Have you noticed how candid the Bible is about its heroes?

Scripture doesn’t whitewash the flaws and foibles of its characters. Abraham is not only the Father of All Who Believe but the scared rabbit who puts his wife in jeopardy to save his neck. King David is not only the Man After God’s Heart but the adulterer who lies and kills a man to try to keep the affair from being exposed. Peter is not only first among equals in the band of apostles, but he is also the frightened fisherman who denies knowing Jesus of Nazareth in his hour of need — not once, but three times.

So how can these people be “saints” and “examples” to the rest of us?

How are we supposed to find hope and encouragement from reading their stories?

That question isn’t too hard to answer.

For one thing, those stories in the Bible are about real people. And real people have weaknesses as well as strengths, bad days as well as good ones. For another, God knows everything and lies about nothing. So the Bible doesn’t tell half-truths or gloss over human frailty. Finally, the full story gets told so you and I will understand that God is willing and eager to accept and include us too.

The purposes of God in this world are seen through by people who have clay in their feet. Always have been. Always will be.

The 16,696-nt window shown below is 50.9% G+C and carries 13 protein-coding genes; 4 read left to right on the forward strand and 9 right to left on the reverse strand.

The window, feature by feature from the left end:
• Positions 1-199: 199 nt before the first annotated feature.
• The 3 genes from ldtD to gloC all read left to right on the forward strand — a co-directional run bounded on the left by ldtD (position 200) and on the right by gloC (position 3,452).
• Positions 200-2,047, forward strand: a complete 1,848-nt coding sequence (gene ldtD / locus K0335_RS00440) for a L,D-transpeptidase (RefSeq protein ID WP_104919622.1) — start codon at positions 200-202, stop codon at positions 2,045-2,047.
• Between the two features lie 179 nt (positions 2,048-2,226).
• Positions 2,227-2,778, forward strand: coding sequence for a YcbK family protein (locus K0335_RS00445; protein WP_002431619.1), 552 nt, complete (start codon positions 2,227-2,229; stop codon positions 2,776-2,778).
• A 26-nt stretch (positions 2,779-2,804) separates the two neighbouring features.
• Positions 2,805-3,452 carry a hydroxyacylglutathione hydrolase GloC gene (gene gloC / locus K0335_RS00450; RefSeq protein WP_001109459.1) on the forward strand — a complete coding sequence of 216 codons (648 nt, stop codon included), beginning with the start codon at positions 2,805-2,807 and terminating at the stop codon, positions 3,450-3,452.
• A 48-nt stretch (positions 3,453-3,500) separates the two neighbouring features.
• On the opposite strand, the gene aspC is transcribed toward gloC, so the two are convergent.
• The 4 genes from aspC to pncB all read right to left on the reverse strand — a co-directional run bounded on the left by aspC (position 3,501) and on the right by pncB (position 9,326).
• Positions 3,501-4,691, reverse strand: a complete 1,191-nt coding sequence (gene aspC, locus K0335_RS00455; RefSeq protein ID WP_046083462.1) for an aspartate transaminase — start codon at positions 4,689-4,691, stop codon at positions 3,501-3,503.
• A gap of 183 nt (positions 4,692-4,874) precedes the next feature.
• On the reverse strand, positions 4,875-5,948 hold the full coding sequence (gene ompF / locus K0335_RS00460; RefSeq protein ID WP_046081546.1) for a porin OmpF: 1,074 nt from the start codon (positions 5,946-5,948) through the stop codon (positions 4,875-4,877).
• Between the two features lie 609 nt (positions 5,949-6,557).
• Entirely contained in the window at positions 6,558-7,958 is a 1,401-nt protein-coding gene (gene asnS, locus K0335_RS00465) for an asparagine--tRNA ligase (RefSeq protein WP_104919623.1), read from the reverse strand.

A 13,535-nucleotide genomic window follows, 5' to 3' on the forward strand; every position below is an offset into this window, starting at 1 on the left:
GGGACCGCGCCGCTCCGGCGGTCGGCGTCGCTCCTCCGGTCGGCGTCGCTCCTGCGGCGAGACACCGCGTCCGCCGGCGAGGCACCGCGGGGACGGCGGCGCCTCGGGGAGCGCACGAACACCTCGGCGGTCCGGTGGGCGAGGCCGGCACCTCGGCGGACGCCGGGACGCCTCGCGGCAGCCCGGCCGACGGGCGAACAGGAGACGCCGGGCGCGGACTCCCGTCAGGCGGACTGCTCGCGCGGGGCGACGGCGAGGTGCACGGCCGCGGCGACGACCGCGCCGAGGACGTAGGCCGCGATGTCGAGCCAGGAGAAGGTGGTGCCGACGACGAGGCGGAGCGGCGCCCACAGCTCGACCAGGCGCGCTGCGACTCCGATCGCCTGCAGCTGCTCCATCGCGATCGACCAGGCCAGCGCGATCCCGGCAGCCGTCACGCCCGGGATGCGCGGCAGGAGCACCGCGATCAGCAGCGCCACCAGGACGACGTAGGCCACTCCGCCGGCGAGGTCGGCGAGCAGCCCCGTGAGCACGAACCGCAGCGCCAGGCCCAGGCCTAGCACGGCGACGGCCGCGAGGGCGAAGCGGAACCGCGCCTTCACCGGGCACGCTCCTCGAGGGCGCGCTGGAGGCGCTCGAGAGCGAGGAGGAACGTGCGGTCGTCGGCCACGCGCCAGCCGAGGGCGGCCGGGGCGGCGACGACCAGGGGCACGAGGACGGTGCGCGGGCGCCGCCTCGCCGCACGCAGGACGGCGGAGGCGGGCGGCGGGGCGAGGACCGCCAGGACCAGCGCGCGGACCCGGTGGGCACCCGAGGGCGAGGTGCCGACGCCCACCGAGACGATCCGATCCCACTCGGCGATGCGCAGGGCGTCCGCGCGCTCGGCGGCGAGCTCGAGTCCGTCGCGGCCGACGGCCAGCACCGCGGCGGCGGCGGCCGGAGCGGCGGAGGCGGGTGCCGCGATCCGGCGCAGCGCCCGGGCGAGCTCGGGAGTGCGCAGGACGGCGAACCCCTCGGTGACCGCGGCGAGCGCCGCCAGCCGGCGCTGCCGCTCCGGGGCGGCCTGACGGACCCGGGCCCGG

But I have met so many people who are under the impression they are hopeless or “too far gone.” One woman told me there was no place in God’s heart for somebody who had made as big a mess of her life as she had. A man just out of jail said he could never feel comfortable among “decent folk.”


Joseph had a prison record. Sarah laughed at God’s promises. Jacob hurt his family by playing favorites with his kids. Naomi and Ruth were widows — and Naomi was a self-professed bitter widow. Job lost everything he had ever worked to gain. Jeremiah was depressed and suicidal. Rahab had been a prostitute. Noah got drunk. Moses stuttered.

Are you getting the picture now? Is it dawning on you that God doesn’t have to recruit perfect people? He can’t because there aren’t any — except for Jesus.

The Father will use just about anybody who is willing to trust him! That means he can use you. Yes, you! And, even me.

God still does some of his best work through the most unlikely of people. The issue isn’t that we are unlikely, the issue is whether or not we are willing to be used!

Once you were alienated from God and were enemies in your minds because of your evil behavior. But now he has reconciled you by Christ’s physical body through death to present you holy in his sight, without blemish and free from accusation — if you continue in your faith, established and firm, and do not move from the hope held out in the gospel (Colossians 1:21-23).